Indiana University basketball coach Bob Knight probably would have been fired had he not convinced the school's president that he really wanted to learn to control his temper.

``He was real close to not being there,'' trustee Ray Richard said Saturday on CNN/Sports Illustrated's ``Page One'' television program. ``When I went into the final meeting at which we were going to make a decision, I was going to vote to fire him, and I think the majority of the trustees agreed with me.''

Instead, a seven-week investigation into Knight's outbursts of temper ended last Monday with the coach being sanctioned.

This followed an unexpected, last-minute apology from the Knight. When IU president Myles Brand _ who instituted a zero-tolerance policy _ decided that Knight was contrite, the coach's job was saved.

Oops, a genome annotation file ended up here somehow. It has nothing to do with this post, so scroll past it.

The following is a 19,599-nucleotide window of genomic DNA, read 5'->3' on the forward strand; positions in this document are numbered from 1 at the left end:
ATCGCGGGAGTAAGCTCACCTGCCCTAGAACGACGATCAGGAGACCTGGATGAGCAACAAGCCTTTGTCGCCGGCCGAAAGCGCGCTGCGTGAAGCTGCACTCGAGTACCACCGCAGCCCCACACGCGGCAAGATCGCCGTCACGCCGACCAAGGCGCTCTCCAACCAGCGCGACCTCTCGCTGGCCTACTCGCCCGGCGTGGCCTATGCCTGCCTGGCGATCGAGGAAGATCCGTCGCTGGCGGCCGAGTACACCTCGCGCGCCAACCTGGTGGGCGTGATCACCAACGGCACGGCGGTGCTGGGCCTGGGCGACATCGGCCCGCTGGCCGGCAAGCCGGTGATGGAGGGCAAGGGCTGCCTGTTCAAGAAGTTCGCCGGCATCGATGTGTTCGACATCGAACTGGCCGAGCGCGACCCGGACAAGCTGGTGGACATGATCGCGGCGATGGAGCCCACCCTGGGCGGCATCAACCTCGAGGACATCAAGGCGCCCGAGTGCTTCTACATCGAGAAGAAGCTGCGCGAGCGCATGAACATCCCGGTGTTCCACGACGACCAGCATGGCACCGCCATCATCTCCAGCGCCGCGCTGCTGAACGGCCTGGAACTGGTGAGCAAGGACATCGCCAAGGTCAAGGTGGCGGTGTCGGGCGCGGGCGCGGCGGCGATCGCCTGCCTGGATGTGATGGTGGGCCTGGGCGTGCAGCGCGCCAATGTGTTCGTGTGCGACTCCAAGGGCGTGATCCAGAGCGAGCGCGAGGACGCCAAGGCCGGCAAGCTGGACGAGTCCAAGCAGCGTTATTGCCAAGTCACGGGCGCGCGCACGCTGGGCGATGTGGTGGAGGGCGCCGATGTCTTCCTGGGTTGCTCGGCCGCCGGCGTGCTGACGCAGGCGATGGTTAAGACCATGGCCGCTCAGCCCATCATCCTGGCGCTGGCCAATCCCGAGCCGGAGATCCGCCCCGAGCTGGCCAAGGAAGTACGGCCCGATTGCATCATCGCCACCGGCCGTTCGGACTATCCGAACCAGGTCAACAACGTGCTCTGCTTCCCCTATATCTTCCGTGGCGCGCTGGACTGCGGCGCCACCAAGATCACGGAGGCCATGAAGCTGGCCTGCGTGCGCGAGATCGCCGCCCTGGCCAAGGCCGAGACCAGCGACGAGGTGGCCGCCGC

Knight was suspended for three games, fined $30,000, ordered to apologize to a secretary he verbally abused and given a strict set of ground rules for future conduct.

IU English professor Murray Sperber said he was concerned about that, and said Brand revealed a double standard by admitting the coach had not been reprimanded in 29 years even though several instances of inappropriate behavior were investigated.

``What I fear is that this (zero-tolerance policy) will turn into a horrible circus far overshadowing the academic aspects of this university,'' Sperber said.

An e-mail survey conducted during the program asked viewers how long they believe Knight will continue coaching under the zero-tolerance policy. Fifty percent of the respondents said Knight won't survive to the end of the season.